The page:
10. H. Schutz, Handbuch Exp. Phys. 26, 48 (1936).
  11. M. Chauvin, Compt. rend. 102, 972 (1886).

1951 (2)

S. Ramaseshan and V. Chandrasekharan, Current (India) Sci. 20, 150 (1951). S. Ramaseshan, Proc. Indian Acad. Sci. 34A, 32 (1951).

G. N. Ramachandran and V. Chandrasekharan, Proc. Indian Acad. Sci. 33A, 199 (1951).

1936 (1)

H. Schutz, Handbuch Exp. Phys. 26, 48 (1936).

1935 (1)

G. Bruhat and P. Grivet, J. phys. et radium 6, 12 (1935).
[Crossref]

1930 (1)

1929 (1)

G. Szivessy and C. Schweers, Ann. Physik 1, 891 (1929).
[Crossref]

1928 (1)

J. Becquerel, Communs. Phys., Lab. Univ. Leiden No. 91C (1928); 211a (1930).

1925 (1)

C. A. Skinner, J. Opt. Soc. Am. 10, 490 (1925).

1892 (1)

H. Poincaré, Traite de la lumiere, Paris 2, 165 (1892).

1886 (1)

M. Chauvin, Compt. rend. 102, 972 (1886).

Becquerel, J.

J. Becquerel, Communs. Phys., Lab. Univ. Leiden No. 91C (1928); 211a (1930).

Bruhat, G.

G. Bruhat and P. Grivet, J. phys. et radium 6, 12 (1935).
[Crossref]

Chandrasekharan, V.

S. Ramaseshan and V. Chandrasekharan, Current (India) Sci. 20, 150 (1951). S. Ramaseshan, Proc. Indian Acad. Sci. 34A, 32 (1951).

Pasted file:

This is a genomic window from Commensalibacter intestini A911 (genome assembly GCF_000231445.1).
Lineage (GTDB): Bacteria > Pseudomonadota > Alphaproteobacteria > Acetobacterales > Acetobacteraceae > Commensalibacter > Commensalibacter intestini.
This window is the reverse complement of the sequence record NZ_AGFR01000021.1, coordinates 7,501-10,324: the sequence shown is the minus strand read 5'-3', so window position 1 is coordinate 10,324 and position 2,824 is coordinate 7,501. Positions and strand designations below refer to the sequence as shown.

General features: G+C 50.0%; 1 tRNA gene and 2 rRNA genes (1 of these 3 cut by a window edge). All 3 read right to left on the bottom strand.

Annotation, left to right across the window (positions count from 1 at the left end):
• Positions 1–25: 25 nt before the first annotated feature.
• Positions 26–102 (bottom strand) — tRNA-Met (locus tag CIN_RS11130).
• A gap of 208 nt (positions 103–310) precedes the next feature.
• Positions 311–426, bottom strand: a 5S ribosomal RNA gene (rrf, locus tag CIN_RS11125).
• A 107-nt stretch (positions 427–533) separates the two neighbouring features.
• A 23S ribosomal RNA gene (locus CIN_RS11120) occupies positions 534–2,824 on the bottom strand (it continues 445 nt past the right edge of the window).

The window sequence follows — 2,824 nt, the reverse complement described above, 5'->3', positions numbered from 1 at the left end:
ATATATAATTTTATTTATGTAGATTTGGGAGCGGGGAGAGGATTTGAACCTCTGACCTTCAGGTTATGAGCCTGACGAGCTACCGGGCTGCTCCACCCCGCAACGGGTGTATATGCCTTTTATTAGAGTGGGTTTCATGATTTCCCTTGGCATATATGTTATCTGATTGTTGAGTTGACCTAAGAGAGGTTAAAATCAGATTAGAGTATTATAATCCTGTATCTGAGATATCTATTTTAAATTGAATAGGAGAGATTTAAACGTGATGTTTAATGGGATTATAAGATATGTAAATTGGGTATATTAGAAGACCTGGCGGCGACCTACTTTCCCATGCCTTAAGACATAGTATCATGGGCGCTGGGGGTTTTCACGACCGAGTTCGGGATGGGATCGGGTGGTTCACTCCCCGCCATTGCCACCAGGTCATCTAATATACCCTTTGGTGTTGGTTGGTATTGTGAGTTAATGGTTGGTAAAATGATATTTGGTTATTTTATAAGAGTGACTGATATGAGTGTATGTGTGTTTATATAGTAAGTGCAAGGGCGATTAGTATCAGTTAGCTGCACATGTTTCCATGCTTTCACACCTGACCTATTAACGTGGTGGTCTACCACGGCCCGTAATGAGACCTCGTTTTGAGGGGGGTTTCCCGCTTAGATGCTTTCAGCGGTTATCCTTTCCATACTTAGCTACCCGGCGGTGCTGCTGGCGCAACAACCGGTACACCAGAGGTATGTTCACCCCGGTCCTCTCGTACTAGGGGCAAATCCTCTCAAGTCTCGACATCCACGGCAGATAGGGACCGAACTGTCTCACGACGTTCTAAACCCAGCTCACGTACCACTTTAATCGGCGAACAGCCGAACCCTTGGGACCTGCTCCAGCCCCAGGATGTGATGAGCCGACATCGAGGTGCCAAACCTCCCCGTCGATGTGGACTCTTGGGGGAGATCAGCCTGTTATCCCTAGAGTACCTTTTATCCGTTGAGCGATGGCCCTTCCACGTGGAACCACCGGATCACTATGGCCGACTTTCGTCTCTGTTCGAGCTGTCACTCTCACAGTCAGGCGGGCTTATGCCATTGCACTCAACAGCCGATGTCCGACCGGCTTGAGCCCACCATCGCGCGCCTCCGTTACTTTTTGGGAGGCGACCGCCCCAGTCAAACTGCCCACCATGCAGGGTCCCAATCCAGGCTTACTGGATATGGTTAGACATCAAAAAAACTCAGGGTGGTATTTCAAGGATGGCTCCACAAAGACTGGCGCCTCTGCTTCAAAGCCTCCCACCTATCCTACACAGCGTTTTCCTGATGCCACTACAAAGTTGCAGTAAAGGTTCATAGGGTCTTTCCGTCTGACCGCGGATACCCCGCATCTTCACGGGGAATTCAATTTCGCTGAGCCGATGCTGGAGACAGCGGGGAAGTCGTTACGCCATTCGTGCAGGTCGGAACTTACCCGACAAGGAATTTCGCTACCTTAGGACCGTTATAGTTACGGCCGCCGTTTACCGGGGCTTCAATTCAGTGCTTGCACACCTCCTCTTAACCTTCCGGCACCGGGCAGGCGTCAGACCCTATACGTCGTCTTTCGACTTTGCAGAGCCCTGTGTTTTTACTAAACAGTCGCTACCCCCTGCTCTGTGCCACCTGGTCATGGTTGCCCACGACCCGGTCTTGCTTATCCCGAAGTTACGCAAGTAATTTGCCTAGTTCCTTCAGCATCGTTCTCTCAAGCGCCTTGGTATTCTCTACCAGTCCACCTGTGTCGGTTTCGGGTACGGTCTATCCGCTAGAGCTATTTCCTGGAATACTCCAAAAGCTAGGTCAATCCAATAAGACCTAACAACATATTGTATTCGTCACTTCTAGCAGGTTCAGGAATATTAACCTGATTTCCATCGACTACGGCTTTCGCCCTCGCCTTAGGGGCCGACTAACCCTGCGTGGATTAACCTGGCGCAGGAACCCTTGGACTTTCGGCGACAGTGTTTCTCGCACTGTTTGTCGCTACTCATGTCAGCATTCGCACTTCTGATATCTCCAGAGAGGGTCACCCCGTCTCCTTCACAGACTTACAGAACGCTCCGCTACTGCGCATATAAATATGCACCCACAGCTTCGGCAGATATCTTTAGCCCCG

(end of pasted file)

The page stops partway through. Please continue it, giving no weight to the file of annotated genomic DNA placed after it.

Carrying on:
G. N. Ramachandran and V. Chandrasekharan, Proc. Indian Acad. Sci. 33A, 199 (1951).

Chauvin, M.

M. Chauvin, Compt. rend. 102, 972 (1886).

Grivet, P.

G. Bruhat and P. Grivet, J. phys. et radium 6, 12 (1935).
[Crossref]

Poincaré, H.

H. Poincaré, Traite de la lumiere, Paris 2, 165 (1892).

Ramachandran, G. N.

G. N. Ramachandran and V. Chandrasekharan, Proc. Indian Acad. Sci. 33A, 199 (1951).

Ramaseshan, S.

S. Ramaseshan and V. Chandrasekharan, Current (India) Sci. 20, 150 (1951). S. Ramaseshan, Proc. Indian Acad. Sci. 34A, 32 (1951).

Schutz, H.

H. Schutz, Handbuch Exp. Phys. 26, 48 (1936).

Schweers, C.

G. Szivessy and C. Schweers, Ann. Physik 1, 891 (1929).
[Crossref]

Skinner, C. A.

C. A. Skinner, J. Opt. Soc. Am. 10, 490 (1925).

Szivessy, G.

G. Szivessy and C. Schweers, Ann. Physik 1, 891 (1929).
[Crossref]